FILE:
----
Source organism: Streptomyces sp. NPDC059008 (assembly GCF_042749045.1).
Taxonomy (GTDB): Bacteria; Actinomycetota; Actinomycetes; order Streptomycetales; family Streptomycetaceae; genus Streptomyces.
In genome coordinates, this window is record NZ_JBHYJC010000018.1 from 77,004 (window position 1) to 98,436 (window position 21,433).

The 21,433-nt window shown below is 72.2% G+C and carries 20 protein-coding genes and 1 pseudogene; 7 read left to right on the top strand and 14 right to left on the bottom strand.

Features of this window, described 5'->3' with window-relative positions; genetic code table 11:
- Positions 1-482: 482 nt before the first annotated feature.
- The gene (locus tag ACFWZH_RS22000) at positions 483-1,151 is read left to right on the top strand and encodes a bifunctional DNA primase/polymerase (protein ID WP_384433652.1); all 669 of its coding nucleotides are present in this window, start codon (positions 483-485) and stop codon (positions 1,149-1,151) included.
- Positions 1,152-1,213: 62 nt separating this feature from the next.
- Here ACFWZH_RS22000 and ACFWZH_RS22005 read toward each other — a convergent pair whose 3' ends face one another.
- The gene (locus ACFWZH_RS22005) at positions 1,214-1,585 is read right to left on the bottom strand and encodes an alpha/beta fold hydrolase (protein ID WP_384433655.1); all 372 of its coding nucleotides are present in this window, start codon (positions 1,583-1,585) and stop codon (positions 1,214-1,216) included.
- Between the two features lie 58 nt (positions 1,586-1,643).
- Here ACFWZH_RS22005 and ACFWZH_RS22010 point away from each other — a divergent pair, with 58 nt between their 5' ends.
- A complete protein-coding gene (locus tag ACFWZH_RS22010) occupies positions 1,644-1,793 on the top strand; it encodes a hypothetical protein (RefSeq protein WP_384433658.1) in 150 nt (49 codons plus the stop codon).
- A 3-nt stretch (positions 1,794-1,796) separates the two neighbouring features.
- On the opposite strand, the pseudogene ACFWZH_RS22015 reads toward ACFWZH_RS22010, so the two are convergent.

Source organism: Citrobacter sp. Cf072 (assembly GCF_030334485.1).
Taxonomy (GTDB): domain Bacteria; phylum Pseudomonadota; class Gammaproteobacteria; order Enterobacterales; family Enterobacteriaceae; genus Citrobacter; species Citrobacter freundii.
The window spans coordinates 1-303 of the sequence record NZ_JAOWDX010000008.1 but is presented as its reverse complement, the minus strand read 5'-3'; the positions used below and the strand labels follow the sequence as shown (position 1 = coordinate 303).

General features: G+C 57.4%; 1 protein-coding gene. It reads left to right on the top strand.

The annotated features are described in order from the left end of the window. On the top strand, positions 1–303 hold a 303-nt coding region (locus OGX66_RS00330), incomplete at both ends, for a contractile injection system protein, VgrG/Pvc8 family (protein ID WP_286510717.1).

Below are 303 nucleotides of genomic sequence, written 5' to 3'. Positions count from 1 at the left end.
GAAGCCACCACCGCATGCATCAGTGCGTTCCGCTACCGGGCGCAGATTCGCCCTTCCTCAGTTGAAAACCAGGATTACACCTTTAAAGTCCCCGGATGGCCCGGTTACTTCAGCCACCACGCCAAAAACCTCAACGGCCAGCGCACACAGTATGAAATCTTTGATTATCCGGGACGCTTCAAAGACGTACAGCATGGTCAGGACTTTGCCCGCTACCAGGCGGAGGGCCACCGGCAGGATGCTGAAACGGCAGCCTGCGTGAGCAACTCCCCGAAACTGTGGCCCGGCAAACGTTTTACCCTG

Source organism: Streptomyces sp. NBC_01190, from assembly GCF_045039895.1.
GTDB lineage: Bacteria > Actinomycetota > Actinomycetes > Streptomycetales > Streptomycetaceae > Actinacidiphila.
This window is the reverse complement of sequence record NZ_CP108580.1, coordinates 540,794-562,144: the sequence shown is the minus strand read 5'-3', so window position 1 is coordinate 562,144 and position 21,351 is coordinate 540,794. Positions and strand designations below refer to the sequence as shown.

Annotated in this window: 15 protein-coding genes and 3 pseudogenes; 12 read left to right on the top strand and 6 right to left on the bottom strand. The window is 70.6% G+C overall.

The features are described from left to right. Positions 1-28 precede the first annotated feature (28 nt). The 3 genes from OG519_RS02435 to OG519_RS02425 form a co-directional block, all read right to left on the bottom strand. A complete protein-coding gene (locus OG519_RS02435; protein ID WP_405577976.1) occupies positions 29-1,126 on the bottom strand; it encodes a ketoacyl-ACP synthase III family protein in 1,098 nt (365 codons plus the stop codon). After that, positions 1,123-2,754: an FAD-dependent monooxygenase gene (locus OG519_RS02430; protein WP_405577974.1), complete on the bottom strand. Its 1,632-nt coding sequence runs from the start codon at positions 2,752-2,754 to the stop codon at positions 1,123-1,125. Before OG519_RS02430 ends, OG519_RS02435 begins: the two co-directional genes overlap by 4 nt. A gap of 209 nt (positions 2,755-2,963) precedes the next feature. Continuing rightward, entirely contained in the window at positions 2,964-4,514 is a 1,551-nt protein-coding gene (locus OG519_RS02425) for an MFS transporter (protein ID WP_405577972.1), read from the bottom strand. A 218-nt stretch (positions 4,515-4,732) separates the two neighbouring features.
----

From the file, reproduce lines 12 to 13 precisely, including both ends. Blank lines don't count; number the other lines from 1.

- Here ACFWZH_RS22005 and ACFWZH_RS22010 point away from each other — a divergent pair, with 58 nt between their 5' ends.
- A complete protein-coding gene (locus tag ACFWZH_RS22010) occupies positions 1,644-1,793 on the top strand; it encodes a hypothetical protein (RefSeq protein WP_384433658.1) in 150 nt (49 codons plus the stop codon).